x: 0.0
  y: 0.0
  z: 0.0"
publishing and latching message. Press ctrl-C to terminate
user:~$ rosservice call /gazebo/reset_world "{}"
  • Run the program again and observe the output:
user:~$ rosrun rotw5_pkg detect_wall.py
Number of readings:  720
Reading at position 360: inf
# ...
Number of readings:  720
Reading at position 360: 11.7952680588

You should notice that several readings at 360 are printed, and none of them is less than 1. Whew!

Step 4: Now let’s solve the problem

We saw from the previous section that our problem was the condition msg.ranges[360] < 1, but how did we arrive at this condition?

  • We knew the laser sensor has 720 scan points stored in the ranges array, as seen in the output of our print statement in Step 3.
  • We assumed that the laser had a range of 180 degrees, covering the front of the robot only, so that position 360 is at the front-middle of the robot. But this is false, and we can confirm this by running the following command:
user:~$ rostopic echo /scan -n1
header:
  seq: 49846
  stamp:
    secs: 639
    nsecs:  47000000
  frame_id: "laser"
angle_min: -3.14159011841
angle_max: 3.14159011841
angle_increment: 0.00873877573758
time_increment: 0.0

The command prints out a single message from the /scan topic. We can deduce the range from the angle_max and angle_min values: angle_max - angle_min = 2pi = 360 deg!  Buff! So position 360/720 of the scan messages could be somewhere at the back of the robot. No wonder it didn’t detect the wall.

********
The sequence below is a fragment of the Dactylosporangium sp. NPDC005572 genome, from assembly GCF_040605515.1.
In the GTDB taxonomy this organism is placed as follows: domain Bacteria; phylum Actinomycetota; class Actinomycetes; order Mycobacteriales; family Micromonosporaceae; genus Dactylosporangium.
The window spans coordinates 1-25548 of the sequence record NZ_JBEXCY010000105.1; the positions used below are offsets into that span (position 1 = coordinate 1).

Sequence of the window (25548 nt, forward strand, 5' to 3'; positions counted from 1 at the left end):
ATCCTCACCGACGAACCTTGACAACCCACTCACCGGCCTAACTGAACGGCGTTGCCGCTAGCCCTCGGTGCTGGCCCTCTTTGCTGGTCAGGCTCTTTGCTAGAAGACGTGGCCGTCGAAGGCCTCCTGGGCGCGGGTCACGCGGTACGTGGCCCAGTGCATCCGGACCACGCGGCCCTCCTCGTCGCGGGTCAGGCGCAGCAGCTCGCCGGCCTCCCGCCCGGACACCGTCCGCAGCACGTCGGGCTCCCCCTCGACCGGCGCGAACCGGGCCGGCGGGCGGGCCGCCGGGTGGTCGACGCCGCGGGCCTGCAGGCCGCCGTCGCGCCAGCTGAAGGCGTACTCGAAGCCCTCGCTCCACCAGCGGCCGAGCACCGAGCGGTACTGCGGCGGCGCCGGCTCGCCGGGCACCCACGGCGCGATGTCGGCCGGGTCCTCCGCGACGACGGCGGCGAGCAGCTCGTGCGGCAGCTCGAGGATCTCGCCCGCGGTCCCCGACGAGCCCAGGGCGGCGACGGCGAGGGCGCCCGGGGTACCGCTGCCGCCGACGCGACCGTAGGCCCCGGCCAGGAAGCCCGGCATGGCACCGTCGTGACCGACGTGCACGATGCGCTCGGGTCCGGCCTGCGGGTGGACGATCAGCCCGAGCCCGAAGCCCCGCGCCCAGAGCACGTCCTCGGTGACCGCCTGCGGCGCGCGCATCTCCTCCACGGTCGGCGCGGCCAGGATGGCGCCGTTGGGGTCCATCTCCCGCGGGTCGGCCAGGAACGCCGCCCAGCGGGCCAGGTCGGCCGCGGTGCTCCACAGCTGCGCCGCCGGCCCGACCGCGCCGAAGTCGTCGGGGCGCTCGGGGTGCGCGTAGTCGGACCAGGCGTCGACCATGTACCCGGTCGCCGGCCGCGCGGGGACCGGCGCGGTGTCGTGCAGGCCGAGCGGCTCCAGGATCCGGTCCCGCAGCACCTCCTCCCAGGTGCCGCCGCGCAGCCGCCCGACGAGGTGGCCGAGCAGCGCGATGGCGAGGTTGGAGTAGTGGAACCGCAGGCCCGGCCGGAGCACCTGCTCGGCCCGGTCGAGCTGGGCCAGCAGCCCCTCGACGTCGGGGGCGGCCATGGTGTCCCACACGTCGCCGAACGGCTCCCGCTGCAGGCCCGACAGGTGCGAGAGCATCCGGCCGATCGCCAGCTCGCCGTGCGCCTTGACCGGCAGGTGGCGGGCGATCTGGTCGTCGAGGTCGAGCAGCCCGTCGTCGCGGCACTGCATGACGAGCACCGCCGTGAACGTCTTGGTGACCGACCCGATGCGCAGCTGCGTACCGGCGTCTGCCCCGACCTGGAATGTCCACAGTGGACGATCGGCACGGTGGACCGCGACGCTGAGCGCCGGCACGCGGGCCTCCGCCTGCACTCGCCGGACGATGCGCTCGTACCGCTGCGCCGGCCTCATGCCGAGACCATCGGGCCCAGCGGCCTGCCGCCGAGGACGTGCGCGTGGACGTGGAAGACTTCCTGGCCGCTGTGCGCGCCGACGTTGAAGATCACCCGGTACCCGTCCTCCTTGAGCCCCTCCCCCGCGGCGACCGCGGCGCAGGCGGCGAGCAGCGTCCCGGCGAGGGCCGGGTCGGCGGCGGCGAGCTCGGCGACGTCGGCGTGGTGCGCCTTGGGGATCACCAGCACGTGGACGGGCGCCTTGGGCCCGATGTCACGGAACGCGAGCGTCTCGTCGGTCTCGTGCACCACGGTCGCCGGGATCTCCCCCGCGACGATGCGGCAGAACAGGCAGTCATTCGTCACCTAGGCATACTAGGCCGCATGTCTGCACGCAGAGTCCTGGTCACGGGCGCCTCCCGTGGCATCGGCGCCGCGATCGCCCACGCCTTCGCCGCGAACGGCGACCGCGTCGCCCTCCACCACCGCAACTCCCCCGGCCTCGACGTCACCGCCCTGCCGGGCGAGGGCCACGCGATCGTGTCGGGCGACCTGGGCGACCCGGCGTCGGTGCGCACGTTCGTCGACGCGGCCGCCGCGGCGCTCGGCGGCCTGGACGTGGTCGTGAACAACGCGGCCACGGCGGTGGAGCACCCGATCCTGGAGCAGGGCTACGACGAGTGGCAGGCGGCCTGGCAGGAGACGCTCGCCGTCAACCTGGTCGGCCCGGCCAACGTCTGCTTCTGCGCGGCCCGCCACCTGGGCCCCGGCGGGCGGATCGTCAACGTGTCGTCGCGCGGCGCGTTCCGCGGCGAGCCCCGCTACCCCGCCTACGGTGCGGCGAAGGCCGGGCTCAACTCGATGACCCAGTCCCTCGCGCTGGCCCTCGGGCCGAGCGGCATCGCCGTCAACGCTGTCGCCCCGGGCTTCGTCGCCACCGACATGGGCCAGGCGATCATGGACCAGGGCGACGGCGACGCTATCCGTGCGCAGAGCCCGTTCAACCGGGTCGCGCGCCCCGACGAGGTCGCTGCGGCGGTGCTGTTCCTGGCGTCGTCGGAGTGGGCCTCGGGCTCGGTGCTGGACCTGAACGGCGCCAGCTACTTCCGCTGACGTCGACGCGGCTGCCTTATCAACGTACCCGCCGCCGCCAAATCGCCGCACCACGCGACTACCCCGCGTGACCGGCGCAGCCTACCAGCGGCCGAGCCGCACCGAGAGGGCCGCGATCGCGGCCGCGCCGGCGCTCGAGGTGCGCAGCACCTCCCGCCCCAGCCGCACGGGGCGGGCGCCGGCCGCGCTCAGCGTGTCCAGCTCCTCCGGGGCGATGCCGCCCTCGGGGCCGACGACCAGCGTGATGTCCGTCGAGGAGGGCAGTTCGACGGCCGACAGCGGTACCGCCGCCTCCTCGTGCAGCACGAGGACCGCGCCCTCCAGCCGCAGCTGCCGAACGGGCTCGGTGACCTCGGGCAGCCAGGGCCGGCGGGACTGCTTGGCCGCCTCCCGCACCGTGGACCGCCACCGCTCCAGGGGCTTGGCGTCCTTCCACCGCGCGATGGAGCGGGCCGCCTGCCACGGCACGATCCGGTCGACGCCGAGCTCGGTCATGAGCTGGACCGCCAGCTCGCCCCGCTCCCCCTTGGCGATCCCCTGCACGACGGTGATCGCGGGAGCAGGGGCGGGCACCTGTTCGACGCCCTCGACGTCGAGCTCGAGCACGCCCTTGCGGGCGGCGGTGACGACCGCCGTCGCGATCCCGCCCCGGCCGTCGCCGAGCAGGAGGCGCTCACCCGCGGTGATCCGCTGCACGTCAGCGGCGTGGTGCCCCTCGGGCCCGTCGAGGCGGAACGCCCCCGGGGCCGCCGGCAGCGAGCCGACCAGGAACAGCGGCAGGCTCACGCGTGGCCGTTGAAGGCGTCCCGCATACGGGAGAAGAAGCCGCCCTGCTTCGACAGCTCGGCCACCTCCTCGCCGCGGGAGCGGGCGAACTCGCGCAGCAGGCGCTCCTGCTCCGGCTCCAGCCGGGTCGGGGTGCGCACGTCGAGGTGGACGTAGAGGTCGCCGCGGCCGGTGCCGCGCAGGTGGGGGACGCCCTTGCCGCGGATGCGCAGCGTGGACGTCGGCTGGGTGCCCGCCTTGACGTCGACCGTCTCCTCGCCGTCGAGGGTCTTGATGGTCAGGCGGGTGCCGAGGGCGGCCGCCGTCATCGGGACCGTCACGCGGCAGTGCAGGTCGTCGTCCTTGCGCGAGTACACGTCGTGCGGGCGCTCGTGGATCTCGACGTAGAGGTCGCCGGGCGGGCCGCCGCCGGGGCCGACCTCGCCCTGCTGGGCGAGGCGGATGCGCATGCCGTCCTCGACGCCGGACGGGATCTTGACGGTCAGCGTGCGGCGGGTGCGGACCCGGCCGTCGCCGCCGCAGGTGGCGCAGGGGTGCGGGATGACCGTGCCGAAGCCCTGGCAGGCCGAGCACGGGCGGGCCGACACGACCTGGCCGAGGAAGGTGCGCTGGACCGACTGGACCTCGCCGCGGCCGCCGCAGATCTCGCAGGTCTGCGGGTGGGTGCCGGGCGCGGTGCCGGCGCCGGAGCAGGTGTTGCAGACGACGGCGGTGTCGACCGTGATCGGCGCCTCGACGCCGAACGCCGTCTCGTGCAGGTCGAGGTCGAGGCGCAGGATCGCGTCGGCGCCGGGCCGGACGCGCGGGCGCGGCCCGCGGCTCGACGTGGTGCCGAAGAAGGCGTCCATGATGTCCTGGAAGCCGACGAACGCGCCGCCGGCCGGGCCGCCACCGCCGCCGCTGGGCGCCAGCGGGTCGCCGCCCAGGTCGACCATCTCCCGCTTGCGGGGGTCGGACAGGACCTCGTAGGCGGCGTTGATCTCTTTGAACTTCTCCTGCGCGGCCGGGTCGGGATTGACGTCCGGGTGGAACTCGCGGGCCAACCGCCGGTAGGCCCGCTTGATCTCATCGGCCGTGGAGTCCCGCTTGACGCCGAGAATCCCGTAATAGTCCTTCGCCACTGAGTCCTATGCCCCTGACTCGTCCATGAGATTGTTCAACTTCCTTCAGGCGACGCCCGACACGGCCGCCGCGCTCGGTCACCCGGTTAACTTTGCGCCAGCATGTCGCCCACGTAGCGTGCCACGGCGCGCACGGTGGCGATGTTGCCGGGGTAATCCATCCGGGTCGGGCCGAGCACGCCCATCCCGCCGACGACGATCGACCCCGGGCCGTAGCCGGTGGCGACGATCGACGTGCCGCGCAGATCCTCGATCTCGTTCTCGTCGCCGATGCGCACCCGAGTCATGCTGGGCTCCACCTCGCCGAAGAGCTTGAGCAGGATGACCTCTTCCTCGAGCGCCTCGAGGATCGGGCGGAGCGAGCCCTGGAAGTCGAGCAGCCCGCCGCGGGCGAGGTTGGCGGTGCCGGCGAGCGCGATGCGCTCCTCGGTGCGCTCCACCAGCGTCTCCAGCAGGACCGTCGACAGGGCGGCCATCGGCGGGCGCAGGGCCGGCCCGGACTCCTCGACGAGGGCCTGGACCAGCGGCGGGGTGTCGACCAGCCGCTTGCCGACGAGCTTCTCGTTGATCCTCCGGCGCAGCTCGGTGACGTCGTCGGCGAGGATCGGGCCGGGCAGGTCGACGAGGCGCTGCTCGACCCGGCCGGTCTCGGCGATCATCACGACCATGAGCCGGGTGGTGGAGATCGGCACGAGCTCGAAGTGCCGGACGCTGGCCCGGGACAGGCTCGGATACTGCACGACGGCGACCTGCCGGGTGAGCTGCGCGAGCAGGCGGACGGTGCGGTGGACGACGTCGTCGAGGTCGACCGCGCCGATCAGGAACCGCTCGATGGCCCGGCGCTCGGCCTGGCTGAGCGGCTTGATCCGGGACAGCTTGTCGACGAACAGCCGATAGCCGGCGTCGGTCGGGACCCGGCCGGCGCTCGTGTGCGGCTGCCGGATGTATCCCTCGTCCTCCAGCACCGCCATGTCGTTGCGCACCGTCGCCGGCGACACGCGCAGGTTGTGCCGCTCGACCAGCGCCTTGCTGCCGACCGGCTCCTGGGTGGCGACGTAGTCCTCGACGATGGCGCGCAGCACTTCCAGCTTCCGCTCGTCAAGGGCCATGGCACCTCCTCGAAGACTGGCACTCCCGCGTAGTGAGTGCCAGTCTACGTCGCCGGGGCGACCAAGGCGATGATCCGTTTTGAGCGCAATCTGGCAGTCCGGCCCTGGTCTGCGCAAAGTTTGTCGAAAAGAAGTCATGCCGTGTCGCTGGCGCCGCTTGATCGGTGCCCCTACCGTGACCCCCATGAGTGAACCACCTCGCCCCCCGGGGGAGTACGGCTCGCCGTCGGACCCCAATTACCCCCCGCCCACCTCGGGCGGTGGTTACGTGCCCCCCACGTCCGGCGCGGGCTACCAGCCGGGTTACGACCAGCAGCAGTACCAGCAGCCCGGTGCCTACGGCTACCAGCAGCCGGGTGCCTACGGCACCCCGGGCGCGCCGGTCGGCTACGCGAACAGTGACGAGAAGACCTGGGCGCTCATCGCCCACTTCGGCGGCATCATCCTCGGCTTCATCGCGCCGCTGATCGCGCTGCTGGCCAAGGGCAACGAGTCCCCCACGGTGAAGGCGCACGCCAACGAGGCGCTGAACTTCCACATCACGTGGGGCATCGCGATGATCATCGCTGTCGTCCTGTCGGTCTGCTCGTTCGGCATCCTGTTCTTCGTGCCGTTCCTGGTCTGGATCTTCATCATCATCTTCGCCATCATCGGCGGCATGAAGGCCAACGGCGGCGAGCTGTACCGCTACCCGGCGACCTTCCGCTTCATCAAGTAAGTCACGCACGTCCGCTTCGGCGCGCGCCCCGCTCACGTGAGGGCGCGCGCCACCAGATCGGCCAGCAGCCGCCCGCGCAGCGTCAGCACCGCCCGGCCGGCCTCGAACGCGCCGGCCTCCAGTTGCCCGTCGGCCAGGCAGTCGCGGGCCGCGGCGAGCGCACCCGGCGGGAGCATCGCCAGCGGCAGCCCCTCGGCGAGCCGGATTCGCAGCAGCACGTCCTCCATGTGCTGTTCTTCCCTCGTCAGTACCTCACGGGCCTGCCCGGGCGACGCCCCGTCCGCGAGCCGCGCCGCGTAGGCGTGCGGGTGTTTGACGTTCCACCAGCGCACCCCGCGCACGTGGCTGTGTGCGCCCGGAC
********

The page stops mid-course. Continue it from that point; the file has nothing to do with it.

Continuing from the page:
Now, we have to figure out which position is the front-middle of the robot. Depending on how the sensor was installed, this could be any position. For this robot, the sensor was installed with position “0″ at the front-center, so the readings of positions “0″ or 720 could represent the front-center.  Let’s use the position “0″  and test again.

  • In the IDE, change the front-middle position from 360 to “0″:
#! /usr/bin/env python

import rospy
from sensor_msgs.msg import LaserScan
from geometry_msgs.msg import Twist

def callback(msg):

#If the distance to an obstacle in front of the robot is bigger than 1 meter, the robot will move forward
  if msg.ranges[0] > 1:
      move.linear.x = 0.5
      move.angular.z = 0.0

#If the distance to an obstacle in front of the robot is smaller than 1 meter, the robot will stop
  print "Number of ranges: ", len(msg.ranges)
  print "Reading at position 0:", msg.ranges[0]
  if msg.ranges[0] < 1:
      move.linear.x = 0.0
      move.angular.z = 0.0

  pub.publish(move)

rospy.init_node('rotw5_node')
sub = rospy.Subscriber('/scan', LaserScan, callback) #We subscribe to the laser's topic
pub = rospy.Publisher('/cmd_vel', Twist)
move = Twist()

rospy.spin()
  • From the Shell: Press Ctrl + C to end the current program. Then stop the robot by publishing zero velocities to the /cmd_vel topic. Press Ctrl + C again and then call the Gazebo service that resets the world.
  • Run the program again and observe the output and see if the robot detects and avoids the obstacle:
user:~$ rosrun rotw5_pkg detect_wall.py
Number of ranges:  720
Reading at position 0: 2.49150013924
Number of ranges:  720
#...
Number of ranges:  720
Reading at position 0: 1.92249274254
#...
Number of ranges:  720
Reading at position 0: 0.991922438145

Yay, finally we are able to make the robot detect and avoid the obstacle!

 

Extra: Video of this post

We made a video showing how this challenge was solved. If you prefer “sights and sounds” to “black and white”, here you go:

Related Resources

Feedback

Did you like this post? Do you have questions about what was explained? Whatever the case, please leave a comment on the comments section below, so we can interact and learn from each other.

If you want to learn about other ROS or ROS2 topics, please let us know in the comments area and we will do a video or post about it.

You May Also Like…

0 Comments

FOR CAMPUS

ROS & Robotics Curriculum Designed for Remote Teaching

Ready for your Robotics career?

Create an account, and start learning and developing robots

Share This